It was for this and more that we all came. Kendra and Decker, recently married, were well aware of the potential to get bored and take each other for granted over the span of their marriage and they decided to fix it before it was broken in 5, 15 or 50 years. The wanted to be able to continue to appreciate and truly know each other as well as deepen their sexual connection; they wanted to be able to have moments of tantric merging at will, rather than at random. The urging of their good friend and business partner, Bryan, was the deciding factor to dive in. Bryan is a coach and leads seminars for men – the Authentic Man Program – along with Decker and Kendra, and KC is a meditation teacher and sensuality coach. KC and Bryan decided similarly to do the workshop for similar reasons: a more solid relationship and deeper sexual practices. A long time student of Deida, Bryan wanted to receive the direct benefits and transmission possible through being with him personally.

The week-long intensive I attended with my partner was called the Yoga of Sex and Relationship. Obviously confused at the outset, we thought we were going to do a little yoga and learn some sensual and sexual practices that would amplify our connection. When we got there, we were all told there was to be no touching, kissing or exchanging bodily fluids for the whole week, not even with our partner. The next morning we found out that yoga in Deida-land doesn’t mean familiar stretchy, sweaty, feel-good asanas.

Deida draws a distinction between therapy, yoga and spirituality: therapy is past and healing-based; the whys and hows. To use a metaphor of a hole in a panel of stained glass, therapy is fixing the hole. Yoga – disciplined practice, a means and a way – is the polishing of the colored glass, regardless of the hole, making beauty out of the hole. It is the ability to take whatever you’ve got, whether or not it’s what you like or prefer, no matter how ugly, and transform it into art, surrendering to the divine, regardless. Spirituality? Well, everything’s perfect, as it is; there never was any hole in the stained glass. Deida defines his work as yoga with the goal of making art out of sexing and loving. Although it can be useful to at times go back and do some therapy on stuff, and his work does rub up against spirituality, Deida is about yoga. Attending his yogic workshops for most is like an interactive, intense, challenging co-creation of art – and a certain level of comfort can’t be your priority. At then end of each break throughout the day, I had to gird my loins to go back in and continue to do yoga and make art.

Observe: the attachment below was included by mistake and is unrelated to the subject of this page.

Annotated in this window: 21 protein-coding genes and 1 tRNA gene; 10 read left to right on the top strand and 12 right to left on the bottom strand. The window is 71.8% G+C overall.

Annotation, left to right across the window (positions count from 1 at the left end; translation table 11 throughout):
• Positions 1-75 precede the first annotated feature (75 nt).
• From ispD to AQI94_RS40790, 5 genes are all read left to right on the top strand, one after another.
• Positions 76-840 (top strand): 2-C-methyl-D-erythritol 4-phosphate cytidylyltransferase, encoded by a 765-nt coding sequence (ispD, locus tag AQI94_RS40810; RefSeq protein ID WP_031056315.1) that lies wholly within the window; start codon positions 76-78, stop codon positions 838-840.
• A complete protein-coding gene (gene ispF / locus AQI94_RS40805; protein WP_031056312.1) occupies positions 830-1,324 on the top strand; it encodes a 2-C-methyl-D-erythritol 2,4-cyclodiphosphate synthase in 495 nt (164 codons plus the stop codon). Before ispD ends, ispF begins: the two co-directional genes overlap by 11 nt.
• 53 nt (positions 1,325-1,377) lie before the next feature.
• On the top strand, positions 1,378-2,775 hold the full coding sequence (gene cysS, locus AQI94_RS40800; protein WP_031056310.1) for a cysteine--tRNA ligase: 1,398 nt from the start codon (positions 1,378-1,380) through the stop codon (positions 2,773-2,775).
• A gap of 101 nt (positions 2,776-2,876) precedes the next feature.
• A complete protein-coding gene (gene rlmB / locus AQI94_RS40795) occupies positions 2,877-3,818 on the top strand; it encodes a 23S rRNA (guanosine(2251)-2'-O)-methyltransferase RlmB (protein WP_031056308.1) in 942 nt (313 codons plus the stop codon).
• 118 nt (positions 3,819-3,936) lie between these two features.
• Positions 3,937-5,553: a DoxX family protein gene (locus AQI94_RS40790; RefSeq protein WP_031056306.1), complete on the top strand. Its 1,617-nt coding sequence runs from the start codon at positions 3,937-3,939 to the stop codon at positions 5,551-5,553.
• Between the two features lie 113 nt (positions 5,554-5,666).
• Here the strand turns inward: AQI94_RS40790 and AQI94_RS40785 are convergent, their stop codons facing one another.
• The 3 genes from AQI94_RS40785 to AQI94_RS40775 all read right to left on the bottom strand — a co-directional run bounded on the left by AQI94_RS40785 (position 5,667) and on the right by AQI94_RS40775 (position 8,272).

Relationship is as good a spiritual vehicle as any to experience divinity – but possibly the most challenging. For those of us who haven’t committed to being celibate monks and who choose relationship as spiritual path, Deida offers a map. In addition to a greater appreciation for herself, Kendra’s greatest take-away was to see how the masculine and feminine naturally clash and to not take it so seriously when it comes up in life. The problem isn’t over there with the opposite sex; your partner will continue to baffle, annoy, anger and disappoint you; it all comes with the territory. The feminine can often appear as volatile and unstable and the masculine can often appear as dense and inconsiderate. In a moment of humor, Deida says, “Ask yourself, is this the crazy bitch I want to be with?” or “is this the stupid asshole I want to be with?” Rather than bemoaning it, or assuming the next one will be less wacky or less of a jerk, the key is to learn how to dance with the essence of feminine and masculine, as an expression of your greatest truth in each moment.

All of us who took the workshop are facilitators and coaches and represent a younger generation of teachers working with men and women who want deeper relating, the ability to truly connect with others, and greater authenticity. One of the things taught in the Authentic Man Program is how to cultivate connection, to really “get” where another is at, often called resonance. Decker walked away from the week with Deida with the profound distinction of polarity versus resonance. The choice of when to go for resonance and connect with another, and when to choose polarity in order to retain powerful presence and purposeful separateness, has changed his life, relationship, organization and marriage – forever. Rather than always defaulting to being intimate and close, he is grateful for the choice of being able to bring his best, no matter what ride his partner is on.